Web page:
# Model differencing

## Table of Contents

mrcal provides a `mrcal-show-projection-diff`

tool to compute and display the
projection differences between several models (implemented using
`mrcal.show_projection_diff()`

and `mrcal.projection_diff()`

). This has numerous
applications. For instance:

- evaluating the manufacturing variation of different lenses
- quantifying intrinsics drift due to mechanical or thermal stresses
- testing different solution methods
- underlying a cross-validation scheme

## What is being computed?

What is meant by a "difference" here? Here we want to compare different
representations of the same lens, so we're *not* interested in extrinsics. At a
very high level, to evaluate the projection difference at a pixel coordinate
\(\vec q_0\) in camera 0 we need to:

- Unproject \(\vec q_0\) to a fixed point \(\vec p\) using lens 0
- Project \(\vec p\) back to pixel coords \(\vec q_1\) using lens 1
- Report the reprojection difference \(\vec q_1 - \vec q_0\)

This simple definition is conceptually sound, but isn't applicable in practice. In the tour of mrcal, we calibrated the same lens using the same data, but with two different lens models. The models are describing the same lens, so we would expect a low difference. However, the above algorithm produces a difference that is very high. As a heat map:

mrcal-show-projection-diff \ --intrinsics-only \ --cbmax 200 \ --unset key \ opencv8.cameramodel \ splined.cameramodel

And as a vector field:

mrcal-show-projection-diff \ --intrinsics-only \ --vectorfield \ --vectorscale 5 \ --gridn 30 20 \ --cbmax 200 \ --unset key \ opencv8.cameramodel \ splined.cameramodel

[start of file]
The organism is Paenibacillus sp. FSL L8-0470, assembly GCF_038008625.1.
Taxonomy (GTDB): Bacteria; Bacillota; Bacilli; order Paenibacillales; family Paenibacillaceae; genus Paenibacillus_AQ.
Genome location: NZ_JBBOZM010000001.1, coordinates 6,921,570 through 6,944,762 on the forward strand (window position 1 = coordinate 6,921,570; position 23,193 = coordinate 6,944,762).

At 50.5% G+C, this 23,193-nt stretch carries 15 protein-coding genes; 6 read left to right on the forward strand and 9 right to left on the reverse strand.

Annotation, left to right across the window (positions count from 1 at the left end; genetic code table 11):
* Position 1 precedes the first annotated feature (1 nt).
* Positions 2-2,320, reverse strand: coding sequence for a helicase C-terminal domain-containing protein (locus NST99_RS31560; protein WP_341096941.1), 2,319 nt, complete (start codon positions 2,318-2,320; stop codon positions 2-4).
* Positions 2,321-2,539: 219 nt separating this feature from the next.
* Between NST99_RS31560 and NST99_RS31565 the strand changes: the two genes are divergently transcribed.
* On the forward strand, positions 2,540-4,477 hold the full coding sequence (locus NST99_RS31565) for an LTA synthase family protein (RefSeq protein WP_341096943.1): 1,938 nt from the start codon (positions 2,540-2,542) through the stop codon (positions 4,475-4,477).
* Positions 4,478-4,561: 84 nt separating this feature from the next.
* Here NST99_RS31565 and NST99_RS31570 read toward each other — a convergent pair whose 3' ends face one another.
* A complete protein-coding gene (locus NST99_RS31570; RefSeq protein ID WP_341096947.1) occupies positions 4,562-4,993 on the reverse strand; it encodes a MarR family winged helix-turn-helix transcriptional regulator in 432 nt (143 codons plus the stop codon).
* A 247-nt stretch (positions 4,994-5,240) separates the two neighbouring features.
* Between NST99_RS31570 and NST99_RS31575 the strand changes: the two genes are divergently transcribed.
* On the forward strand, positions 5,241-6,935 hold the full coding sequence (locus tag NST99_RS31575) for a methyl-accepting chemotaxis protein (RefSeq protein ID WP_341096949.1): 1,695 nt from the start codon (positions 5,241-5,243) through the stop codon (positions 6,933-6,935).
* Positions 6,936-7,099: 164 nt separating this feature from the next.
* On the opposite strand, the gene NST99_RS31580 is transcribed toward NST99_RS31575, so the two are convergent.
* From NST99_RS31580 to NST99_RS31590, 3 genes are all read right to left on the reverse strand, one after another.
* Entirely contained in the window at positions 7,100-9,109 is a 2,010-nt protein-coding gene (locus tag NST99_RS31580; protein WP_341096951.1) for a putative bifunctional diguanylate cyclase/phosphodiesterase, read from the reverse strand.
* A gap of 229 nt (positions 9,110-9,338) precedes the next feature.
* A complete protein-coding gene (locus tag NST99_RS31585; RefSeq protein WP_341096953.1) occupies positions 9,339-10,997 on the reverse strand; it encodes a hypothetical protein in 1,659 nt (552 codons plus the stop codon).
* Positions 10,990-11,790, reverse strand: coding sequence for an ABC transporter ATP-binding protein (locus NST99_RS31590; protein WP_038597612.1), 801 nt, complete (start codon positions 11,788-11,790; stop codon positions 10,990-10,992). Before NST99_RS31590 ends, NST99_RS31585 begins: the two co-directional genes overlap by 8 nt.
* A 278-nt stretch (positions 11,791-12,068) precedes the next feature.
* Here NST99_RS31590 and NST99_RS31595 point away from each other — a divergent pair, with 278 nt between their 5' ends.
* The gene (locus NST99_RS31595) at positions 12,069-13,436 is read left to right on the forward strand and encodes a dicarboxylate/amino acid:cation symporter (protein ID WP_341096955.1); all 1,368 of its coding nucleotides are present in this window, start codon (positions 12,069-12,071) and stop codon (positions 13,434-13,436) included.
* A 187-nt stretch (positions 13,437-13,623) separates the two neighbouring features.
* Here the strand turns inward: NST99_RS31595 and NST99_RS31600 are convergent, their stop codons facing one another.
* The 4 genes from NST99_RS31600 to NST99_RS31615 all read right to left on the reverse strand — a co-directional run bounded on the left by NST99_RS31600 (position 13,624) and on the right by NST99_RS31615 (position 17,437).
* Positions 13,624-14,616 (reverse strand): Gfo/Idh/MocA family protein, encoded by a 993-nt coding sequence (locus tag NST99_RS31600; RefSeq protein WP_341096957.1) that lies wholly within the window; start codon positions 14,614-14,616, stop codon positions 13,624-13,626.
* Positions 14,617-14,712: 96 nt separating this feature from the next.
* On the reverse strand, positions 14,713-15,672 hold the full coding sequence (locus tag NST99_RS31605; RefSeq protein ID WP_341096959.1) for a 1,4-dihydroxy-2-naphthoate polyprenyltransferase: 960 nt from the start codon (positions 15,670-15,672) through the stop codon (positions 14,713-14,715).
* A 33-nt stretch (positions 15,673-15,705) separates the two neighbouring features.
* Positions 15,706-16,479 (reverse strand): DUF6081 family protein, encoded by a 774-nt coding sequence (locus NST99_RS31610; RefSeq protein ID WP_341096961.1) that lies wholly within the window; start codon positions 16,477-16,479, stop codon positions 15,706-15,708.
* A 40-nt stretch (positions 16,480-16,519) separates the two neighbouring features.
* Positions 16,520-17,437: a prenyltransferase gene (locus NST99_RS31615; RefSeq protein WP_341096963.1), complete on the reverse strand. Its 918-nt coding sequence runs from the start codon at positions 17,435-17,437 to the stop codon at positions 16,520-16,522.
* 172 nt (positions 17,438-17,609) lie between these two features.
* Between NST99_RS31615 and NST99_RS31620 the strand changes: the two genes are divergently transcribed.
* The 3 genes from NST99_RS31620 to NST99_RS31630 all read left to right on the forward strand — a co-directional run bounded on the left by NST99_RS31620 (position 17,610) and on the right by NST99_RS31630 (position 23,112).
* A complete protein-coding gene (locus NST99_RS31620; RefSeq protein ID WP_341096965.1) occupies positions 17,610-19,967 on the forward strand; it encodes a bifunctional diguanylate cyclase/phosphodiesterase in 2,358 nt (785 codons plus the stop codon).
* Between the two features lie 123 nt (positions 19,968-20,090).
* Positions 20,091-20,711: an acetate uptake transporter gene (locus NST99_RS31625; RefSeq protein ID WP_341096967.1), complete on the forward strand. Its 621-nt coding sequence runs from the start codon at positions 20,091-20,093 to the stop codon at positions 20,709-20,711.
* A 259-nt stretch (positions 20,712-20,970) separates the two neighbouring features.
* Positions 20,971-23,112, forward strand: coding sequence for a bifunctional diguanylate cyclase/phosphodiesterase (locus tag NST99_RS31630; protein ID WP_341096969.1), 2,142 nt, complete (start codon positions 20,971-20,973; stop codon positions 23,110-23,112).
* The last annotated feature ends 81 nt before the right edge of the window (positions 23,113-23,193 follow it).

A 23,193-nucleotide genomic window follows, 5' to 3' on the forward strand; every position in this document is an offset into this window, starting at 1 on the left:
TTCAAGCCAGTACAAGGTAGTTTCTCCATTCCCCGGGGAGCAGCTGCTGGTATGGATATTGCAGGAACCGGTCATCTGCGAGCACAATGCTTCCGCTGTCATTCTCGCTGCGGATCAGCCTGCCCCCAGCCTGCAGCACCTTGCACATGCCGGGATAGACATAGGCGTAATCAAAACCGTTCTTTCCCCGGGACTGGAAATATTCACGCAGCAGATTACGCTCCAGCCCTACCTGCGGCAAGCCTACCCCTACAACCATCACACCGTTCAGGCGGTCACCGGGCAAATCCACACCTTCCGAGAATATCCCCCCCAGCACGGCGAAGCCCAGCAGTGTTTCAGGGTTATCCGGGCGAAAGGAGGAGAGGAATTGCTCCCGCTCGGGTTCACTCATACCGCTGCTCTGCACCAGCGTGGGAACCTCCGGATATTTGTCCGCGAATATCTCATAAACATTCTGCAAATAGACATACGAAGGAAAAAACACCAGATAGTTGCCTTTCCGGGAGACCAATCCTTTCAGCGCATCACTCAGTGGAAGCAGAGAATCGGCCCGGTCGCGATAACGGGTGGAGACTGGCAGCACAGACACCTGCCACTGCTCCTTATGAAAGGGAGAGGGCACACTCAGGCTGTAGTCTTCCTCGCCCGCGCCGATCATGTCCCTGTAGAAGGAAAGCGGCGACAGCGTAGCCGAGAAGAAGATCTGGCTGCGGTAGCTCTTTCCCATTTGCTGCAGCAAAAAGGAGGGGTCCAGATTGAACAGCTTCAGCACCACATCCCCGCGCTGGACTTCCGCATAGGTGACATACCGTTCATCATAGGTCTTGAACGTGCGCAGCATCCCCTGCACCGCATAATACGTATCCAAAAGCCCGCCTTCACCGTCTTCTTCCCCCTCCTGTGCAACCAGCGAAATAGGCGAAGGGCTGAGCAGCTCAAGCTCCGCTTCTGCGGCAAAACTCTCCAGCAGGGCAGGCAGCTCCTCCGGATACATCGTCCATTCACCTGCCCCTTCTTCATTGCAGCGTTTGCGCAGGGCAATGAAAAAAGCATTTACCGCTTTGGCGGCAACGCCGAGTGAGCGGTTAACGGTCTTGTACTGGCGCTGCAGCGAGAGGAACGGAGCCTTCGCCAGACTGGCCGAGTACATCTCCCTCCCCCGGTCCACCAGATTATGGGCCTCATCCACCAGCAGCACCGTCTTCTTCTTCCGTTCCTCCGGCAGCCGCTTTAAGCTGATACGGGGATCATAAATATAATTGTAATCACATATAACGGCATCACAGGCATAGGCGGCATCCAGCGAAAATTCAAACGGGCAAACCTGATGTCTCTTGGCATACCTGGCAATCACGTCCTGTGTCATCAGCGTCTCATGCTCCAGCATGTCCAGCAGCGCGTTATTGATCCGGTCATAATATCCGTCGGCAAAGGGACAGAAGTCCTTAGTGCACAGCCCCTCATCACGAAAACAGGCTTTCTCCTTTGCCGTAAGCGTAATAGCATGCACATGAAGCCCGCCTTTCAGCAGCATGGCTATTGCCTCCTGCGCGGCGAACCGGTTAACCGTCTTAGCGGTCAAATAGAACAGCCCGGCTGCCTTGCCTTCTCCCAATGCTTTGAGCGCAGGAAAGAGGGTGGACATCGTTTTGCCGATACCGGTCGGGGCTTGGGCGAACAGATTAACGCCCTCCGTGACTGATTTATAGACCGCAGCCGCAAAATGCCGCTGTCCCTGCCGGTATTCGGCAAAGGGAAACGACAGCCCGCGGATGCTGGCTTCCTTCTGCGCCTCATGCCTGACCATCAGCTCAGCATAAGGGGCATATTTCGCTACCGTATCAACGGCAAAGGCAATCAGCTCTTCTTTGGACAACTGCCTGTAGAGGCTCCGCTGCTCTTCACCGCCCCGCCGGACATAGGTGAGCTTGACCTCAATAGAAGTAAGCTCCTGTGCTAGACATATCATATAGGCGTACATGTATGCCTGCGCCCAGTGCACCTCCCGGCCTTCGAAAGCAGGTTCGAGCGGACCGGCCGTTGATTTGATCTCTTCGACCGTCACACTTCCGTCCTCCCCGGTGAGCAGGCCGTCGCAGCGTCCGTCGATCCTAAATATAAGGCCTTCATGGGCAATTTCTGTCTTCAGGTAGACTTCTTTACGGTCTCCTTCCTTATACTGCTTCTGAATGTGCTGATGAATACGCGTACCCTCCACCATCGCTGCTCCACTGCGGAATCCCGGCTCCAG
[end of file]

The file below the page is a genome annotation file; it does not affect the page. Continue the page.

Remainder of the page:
The reported differences are in pixels.

The issue is similar to the one encountered by the projection uncertainty routine: each calibration produces noisy estimates of all the intrinsics and all the coordinate transformations:

The above plots projected the same \(\vec p\) in the camera coordinate system, but
that coordinate system has shifted between the two models we're comparing. So in
the *fixed* coordinate system attached to the camera housing, we weren't in fact
projecting the same point.

There exists some transformation between the camera coordinate system from the
solution and the coordinate system defined by the physical camera housing. It is
important to note that **this implied transformation is built-in to the
intrinsics**. Even if we're not explicitly optimizing the camera pose, this
implied transformation is still something that exists and moves around in
response to noise.

The above vector field suggests that we need to pitch one of the cameras. We can automate this by adding a critical missing step to the procedure above between steps 1 and 2: